Twitter Bio: “HR Technology Conference Co-Chair, Co-Host of the HR Happy Hour Show and Podcast, Contributor at Fistful of Talent, HR Executive Magazine columnist”.
What came first the hashtag or HR Happy Hour?
The show came first, but the hashtag came really early on. Trish McFarlane (@TrishMcFarlane), who is now the show co-host along with me, came up with the hashtag within the first few shows. So the tag has been around almost as long as the show.
How has Twitter helped grow awareness of your show?
Twitter is a great tool for sharing news about the show. We created the HR Happy Hour twitter account pretty early in the show’s history and it has grown quite a bit to the point of just over 20,000 followers. In the early years of the show we used to broadcast live and there was always a really lively back channel of conversation on Twitter as well, using the #HRHappyHour tag. [See also @HRHappyHour]
What does the future hold for the HR Happy Hour?
More shows, more top-level guests, and more live shows from events around the US and hopefully beyond. The show continues to grow in popularity and we are really excited for what 2016 has in store.
#connectingHRmcr – a big thank you to Ian Pettigrew @KingFisherCoach
At the time of writing I am forty per cent of my way through Amanda Sterling’s The Humane Workplace: People, Community, Technology.
#Adventblog – a big thank you to Kate Griffiths-Lambe, @KateGL, the curator of the series.
Who and what were the inspirations behind/for #Adventblog?
The #Adventblog series was initiated by Alison Chisnell (look at the Christmas Day post inthis year’s series to learn more about her, her Twitter handle is @). I wrote for her launch of the series and greatly enjoyed reading the other posts, so I and others joined in the following 2 years and for a number of us a tradition was born.
I had got to know her quite well, partially through # and so I offered “as a one off” to host in 2014. My approach was slightly different from hers, but still a single theme to which people write bespoke blogs. Last year’s theme was Paths and Perceptions and this years is Comet Tails and Coal Dust. In the past Alison hosted Stories and Stakes in 2013:thehrjuggler.wordpress.com/2013/12/01/day…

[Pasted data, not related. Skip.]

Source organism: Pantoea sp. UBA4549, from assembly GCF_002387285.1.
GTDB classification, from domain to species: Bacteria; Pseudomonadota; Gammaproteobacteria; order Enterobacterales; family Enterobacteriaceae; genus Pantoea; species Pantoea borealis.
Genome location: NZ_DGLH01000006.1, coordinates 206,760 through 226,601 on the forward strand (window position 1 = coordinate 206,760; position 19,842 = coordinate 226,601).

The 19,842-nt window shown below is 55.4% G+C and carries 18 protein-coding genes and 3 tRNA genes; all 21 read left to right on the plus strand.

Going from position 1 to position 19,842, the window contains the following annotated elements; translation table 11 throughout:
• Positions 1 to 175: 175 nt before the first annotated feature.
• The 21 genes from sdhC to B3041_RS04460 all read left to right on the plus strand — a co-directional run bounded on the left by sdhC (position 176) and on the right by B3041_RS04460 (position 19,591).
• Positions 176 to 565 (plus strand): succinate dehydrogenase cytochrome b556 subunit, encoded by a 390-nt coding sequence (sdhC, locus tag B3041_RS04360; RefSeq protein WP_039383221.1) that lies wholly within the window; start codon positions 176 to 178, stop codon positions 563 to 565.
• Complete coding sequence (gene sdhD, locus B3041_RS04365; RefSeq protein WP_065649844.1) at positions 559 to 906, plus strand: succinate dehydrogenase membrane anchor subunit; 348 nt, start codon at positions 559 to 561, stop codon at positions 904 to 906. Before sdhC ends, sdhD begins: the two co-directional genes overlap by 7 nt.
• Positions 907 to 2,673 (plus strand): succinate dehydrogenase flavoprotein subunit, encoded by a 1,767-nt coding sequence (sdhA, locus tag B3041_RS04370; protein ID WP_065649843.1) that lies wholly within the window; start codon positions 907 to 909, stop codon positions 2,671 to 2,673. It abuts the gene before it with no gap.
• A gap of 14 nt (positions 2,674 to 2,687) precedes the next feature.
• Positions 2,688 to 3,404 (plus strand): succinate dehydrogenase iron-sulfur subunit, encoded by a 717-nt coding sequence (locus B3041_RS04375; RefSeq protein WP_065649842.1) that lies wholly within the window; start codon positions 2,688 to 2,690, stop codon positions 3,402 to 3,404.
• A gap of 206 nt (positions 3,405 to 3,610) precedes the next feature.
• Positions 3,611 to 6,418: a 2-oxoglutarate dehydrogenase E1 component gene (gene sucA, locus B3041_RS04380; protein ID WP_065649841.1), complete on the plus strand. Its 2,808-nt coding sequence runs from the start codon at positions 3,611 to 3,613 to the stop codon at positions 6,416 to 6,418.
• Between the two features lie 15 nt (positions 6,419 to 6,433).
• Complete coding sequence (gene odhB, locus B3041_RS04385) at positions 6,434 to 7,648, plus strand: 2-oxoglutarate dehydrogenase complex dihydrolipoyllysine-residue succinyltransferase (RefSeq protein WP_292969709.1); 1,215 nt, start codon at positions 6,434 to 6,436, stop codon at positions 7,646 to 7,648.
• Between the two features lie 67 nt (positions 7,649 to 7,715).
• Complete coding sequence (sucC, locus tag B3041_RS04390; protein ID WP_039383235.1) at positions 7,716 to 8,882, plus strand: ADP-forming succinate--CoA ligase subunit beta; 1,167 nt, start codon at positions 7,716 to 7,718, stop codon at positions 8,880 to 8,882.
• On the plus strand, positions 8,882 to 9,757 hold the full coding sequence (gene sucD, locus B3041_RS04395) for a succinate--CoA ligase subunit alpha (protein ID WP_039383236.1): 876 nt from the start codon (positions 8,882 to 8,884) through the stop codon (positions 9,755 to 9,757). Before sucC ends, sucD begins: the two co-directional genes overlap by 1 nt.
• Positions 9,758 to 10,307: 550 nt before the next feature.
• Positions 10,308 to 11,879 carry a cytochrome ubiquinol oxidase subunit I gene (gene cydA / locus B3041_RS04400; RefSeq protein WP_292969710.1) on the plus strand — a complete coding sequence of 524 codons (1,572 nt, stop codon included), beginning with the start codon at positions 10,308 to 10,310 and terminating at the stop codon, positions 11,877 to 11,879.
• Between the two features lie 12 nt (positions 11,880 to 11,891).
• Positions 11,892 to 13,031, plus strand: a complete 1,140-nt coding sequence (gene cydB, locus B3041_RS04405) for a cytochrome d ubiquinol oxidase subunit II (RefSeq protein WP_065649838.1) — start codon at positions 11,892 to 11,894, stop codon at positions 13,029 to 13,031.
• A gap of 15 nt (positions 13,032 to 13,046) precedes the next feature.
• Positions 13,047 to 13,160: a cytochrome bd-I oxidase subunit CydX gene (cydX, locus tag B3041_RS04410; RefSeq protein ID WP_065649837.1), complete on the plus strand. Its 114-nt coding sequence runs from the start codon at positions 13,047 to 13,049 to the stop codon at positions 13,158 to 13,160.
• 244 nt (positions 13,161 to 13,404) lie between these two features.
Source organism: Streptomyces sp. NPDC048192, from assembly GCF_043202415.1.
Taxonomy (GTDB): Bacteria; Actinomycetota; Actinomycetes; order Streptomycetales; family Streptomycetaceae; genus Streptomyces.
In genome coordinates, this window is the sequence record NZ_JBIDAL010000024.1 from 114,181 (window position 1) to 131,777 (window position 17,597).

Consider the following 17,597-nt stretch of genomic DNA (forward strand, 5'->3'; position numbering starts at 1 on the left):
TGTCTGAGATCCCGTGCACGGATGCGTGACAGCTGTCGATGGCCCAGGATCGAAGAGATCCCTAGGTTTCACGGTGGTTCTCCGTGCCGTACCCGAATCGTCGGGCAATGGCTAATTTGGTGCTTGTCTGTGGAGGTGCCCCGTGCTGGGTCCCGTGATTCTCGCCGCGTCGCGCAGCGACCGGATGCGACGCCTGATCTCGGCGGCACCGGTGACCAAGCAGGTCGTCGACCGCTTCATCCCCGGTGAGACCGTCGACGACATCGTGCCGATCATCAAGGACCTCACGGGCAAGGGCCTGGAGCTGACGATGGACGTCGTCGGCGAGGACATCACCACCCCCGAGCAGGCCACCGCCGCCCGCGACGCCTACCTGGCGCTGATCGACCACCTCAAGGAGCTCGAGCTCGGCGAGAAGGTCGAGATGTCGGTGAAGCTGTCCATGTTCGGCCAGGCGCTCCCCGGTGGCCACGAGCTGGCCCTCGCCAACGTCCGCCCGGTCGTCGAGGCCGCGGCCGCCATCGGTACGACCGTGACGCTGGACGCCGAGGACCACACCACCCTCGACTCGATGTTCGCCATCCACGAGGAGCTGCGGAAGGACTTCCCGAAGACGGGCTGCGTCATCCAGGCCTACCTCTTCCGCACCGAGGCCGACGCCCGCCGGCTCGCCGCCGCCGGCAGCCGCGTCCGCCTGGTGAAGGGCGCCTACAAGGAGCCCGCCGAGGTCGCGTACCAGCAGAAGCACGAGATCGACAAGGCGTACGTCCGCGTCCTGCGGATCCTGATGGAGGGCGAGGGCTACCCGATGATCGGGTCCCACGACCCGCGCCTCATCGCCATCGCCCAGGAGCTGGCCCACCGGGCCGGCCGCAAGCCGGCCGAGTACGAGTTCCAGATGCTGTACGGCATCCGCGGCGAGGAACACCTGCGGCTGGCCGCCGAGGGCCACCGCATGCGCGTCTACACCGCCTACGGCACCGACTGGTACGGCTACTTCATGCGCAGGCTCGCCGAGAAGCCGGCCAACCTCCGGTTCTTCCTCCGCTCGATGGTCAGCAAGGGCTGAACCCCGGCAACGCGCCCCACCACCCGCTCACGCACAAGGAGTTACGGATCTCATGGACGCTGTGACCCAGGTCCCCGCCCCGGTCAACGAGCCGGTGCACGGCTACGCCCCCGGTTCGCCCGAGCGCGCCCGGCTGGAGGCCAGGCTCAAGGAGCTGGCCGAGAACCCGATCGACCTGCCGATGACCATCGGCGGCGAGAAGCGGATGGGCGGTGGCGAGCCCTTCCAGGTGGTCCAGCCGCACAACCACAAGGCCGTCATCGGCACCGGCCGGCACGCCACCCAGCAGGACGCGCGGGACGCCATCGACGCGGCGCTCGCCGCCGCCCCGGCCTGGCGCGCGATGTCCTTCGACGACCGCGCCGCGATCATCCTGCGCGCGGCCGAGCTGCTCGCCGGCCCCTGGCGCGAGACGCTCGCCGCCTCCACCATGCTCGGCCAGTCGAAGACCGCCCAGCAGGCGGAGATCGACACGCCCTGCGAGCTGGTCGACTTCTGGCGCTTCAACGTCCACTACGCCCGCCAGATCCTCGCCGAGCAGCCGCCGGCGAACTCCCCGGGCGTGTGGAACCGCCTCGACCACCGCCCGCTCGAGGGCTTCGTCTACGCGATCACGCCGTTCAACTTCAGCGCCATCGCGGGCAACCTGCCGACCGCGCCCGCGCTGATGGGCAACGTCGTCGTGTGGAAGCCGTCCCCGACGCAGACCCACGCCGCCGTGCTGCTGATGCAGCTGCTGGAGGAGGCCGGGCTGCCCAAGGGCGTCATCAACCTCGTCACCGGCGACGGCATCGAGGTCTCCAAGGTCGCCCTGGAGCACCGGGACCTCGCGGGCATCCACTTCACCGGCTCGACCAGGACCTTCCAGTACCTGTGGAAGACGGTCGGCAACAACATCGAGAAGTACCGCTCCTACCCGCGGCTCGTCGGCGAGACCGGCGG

2012’s theme was Reflections and Resolutions: thehrjuggler.wordpress.com/2012/11/04/adv… and ran to 45 days, 2011 was entitled Highlights and Horrors: thehrjuggler.wordpress.com/2011/11/28/201… and I wrote the opening post for her.
What do you think the future holds for #Adventblog?
I suspect that the series will continue as an annual event. People love it because it has nothing to do with work, is a way of enabling a community to create and share something together and it is fun.
Are there any other HR #hashtags you would recommend following?
Other hashtags – #connectingHR #HR are well know as is #ConnectingLandD Positive psychology is hot and many people use the #3goodthings tag. Steve Browne – an influential HR leader in the USA – has set up #PositiveHR and has started a movement as from 2015.
#Manchesterhour, #Liverpoolhour #Chesterhour etc– a big thank you to Dan Maxwell, Business Support Manager and Social Media guru for Acas North West, @Acas_NW.
How has using hashtags #Chesterhour, #Manchesterhour etc helped increased knowledge of what Acas has to offer?
Our aim is to reach as many employers/employees as possible and these business hours are a great way to do that, especially for newer businesses.
How successful do you think it has been?
We’ve had great success, specifically when we promoted a macmillian event through twitter and pretty much filled it before it went live on our website.
Is there a specific time of the week for #AskAcas?
#AskAcas is run from our national account but it’s certainly something we’d like to do specifically for the North West.
How do you feel using Twitter has benefitted Acas?
It’s allowed us to reach people who have no idea we’re here or what we really do. We’ve been able to clarify with people that for every big business we help there are hundreds of smaller ones getting help and advice from us every day.
I contacted Amanda like the other contributors to this post in December. She said that I might find the answers to my questions, which were in the same vein as those above, in The Humane Workplace: People, Community, Technology. I bought the Kindle version of the book around Christmas time. Owing to my studies, I only started reading it on Tuesday, January 26th. I thoroughly recommend it. It is one of those books you could comfortably consume in one go if the rest of life did not get in the way.
Amanda founded #nzlead with Tash Pieterse (@TashTasticNZ) in 2013.
“Over 2013 NZLEAD grew from a weekly tweet chat to a community sharing blogs, provoking each other’s thinking (sometimes controversially), collaborating on projects and meeting in real life (IRL). The scope of NZLEAD became so much more than a tweet chat. Business connections were made, employment offers negotiated, and fundamental principles about what human resources, learning and development and organisational development were, as well as how they add value to the business were debated and applied.” Source: http://nzlead.com/about-2/about
“Our interactions are not about broadcasting opinions or thoughts, but instead about challenging each other’s ideas, learning individually, and building collective knowledge”. Source: 11 per cent of the Kindle version of The Humane Workplace: People, Community, Technology.